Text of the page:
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Hana Videen


PhD in English (Medieval)

PhD topic: Blood in Old English Literature
Primary supervisor: Professor Clare Lees
Secondary supervisor: Dr Sarah Salih


Hana received her BA in the United States at Smith College, majoring in English Language and Literature with a minor in Medieval Studies.  After working as a children’s ESL teacher in South Korea for two years, she moved to London, returning to her love of Old English poetry.  Hana did her MA in Medieval Studies at King’s College London, for which she received the Arts and Humanities International Scholarship as well as the Centre for Late Antique & Medieval Studies (CLAMS) Book Bursary Award.  She is currently in the first year of her PhD in English.  At King's Hana is also involved in CLAMS and the Old English Translation Group.

Current Research project

The topic of blood in the later Middle Ages has acquired much more notice over the last twenty years, but this newer literature consistently glosses over or ignores the Anglo-Saxon period.  The Anglo-Saxon period, if considered at all in these studies, is thought of as merely a precursor to the more significant blood symbolism of the thirteenth to fifteenth centuries.   What does blood signify in Old English literature, and what is wrong with applying research on the later Middle Ages to the Anglo-Saxon period?  Hana is tackling these questions through the close reading of several exemplary Old English texts – a combination of poetry, prose and medical writing.  She plans on looking at non-poetic sources to gain a better understanding of Anglo-Saxons and their relationship with blood (leech-book entries, for example, and hagiography), but the focus of her dissertation will be works of poetry.  The goal of her research is to understand medieval blood from an Anglo-Saxon perspective, shedding light on a surprisingly understudied period of literature.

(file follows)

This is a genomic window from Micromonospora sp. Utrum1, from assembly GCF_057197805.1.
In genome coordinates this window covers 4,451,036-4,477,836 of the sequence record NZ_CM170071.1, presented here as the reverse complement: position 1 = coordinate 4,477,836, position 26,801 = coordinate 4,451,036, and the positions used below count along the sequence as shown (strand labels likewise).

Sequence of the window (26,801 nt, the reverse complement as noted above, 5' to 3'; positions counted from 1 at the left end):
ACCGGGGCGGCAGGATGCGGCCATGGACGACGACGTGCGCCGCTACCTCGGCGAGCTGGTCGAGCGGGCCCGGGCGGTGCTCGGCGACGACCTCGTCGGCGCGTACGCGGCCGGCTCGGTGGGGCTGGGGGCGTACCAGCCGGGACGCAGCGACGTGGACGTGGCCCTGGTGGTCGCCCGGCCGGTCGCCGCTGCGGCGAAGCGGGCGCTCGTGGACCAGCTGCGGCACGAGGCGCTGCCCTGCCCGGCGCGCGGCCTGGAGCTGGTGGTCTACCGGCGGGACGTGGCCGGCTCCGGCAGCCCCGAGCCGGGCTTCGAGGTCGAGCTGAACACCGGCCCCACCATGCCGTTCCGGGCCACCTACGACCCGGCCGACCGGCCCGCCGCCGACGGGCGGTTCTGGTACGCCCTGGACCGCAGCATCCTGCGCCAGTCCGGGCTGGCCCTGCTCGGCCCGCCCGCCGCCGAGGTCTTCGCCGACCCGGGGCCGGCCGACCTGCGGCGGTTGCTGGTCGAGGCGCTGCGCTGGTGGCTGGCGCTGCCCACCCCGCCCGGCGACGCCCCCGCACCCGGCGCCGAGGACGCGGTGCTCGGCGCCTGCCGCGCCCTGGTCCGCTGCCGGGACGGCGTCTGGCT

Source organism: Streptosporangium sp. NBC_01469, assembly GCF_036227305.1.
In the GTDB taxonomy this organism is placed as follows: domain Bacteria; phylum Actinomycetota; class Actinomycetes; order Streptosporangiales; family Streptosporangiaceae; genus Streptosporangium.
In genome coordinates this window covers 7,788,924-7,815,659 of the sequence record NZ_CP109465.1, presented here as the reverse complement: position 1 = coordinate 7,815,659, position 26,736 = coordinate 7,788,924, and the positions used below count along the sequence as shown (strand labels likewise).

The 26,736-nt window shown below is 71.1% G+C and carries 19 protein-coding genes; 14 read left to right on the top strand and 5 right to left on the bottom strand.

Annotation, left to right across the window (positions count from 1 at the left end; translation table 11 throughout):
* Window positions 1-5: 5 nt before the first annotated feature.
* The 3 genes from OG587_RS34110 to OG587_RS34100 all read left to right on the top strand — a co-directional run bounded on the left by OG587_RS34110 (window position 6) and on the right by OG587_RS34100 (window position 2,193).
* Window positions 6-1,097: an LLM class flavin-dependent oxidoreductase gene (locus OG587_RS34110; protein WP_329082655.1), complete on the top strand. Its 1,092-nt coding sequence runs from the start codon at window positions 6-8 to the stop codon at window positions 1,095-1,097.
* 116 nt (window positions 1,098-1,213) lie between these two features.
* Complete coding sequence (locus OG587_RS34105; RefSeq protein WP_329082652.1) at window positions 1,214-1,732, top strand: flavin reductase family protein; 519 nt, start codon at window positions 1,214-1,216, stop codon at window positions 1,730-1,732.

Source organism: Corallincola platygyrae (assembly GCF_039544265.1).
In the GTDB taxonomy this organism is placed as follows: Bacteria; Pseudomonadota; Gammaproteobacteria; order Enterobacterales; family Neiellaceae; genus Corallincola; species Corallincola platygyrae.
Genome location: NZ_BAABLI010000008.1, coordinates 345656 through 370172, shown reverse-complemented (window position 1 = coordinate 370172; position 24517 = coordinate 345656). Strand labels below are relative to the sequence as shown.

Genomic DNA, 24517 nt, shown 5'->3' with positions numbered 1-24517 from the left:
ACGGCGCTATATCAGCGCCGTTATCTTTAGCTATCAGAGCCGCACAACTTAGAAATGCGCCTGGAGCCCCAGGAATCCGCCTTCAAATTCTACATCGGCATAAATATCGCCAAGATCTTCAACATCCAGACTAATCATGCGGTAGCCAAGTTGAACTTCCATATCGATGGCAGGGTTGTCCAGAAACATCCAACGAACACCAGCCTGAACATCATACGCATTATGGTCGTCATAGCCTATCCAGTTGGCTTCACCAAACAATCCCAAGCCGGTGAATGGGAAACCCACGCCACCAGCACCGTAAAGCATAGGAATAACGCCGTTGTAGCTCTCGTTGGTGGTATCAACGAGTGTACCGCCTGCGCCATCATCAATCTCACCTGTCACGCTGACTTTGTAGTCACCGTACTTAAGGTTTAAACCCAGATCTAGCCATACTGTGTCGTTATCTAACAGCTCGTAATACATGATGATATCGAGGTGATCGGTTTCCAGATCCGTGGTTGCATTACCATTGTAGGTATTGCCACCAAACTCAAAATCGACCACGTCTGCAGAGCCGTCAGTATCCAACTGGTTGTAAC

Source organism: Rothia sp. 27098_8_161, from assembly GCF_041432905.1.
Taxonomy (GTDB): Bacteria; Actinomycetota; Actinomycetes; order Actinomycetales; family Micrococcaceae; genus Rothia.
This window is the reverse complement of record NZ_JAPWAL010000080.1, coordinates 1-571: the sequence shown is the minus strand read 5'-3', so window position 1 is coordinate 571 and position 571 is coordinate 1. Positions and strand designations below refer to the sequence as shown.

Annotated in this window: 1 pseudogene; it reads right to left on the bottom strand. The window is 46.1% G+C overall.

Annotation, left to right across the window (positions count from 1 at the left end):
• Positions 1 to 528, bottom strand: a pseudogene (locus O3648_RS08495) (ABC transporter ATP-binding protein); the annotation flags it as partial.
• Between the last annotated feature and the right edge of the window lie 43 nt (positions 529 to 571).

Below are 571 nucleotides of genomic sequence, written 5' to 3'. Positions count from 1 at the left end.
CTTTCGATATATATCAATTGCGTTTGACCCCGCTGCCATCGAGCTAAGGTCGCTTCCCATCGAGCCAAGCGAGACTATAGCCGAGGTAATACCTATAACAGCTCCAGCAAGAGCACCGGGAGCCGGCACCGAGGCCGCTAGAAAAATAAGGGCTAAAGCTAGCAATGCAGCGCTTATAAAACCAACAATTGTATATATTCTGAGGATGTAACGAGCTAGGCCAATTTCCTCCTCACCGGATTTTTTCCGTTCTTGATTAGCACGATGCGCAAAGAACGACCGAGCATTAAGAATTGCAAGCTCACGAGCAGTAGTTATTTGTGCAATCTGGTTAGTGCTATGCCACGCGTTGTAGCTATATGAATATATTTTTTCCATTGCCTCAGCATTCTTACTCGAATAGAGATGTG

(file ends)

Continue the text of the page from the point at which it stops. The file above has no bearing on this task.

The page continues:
• King’s College London Annual Postgraduate Conference, King’s College London, 2012.  (‘Crossing “Cynd”: Speech and Sentience in The Dream of the Rood’)
  • International Medieval Congress, Leeds 2012.  (‘Dinner, Drinks and Decapitation: A First (and Last) Date with Judith in Old English Literature.’)
  • UEA-York-KCL Medieval Conference, King's College London 2011.  (‘Blood in Beowulf: The Significance of Sawul-drior.’)
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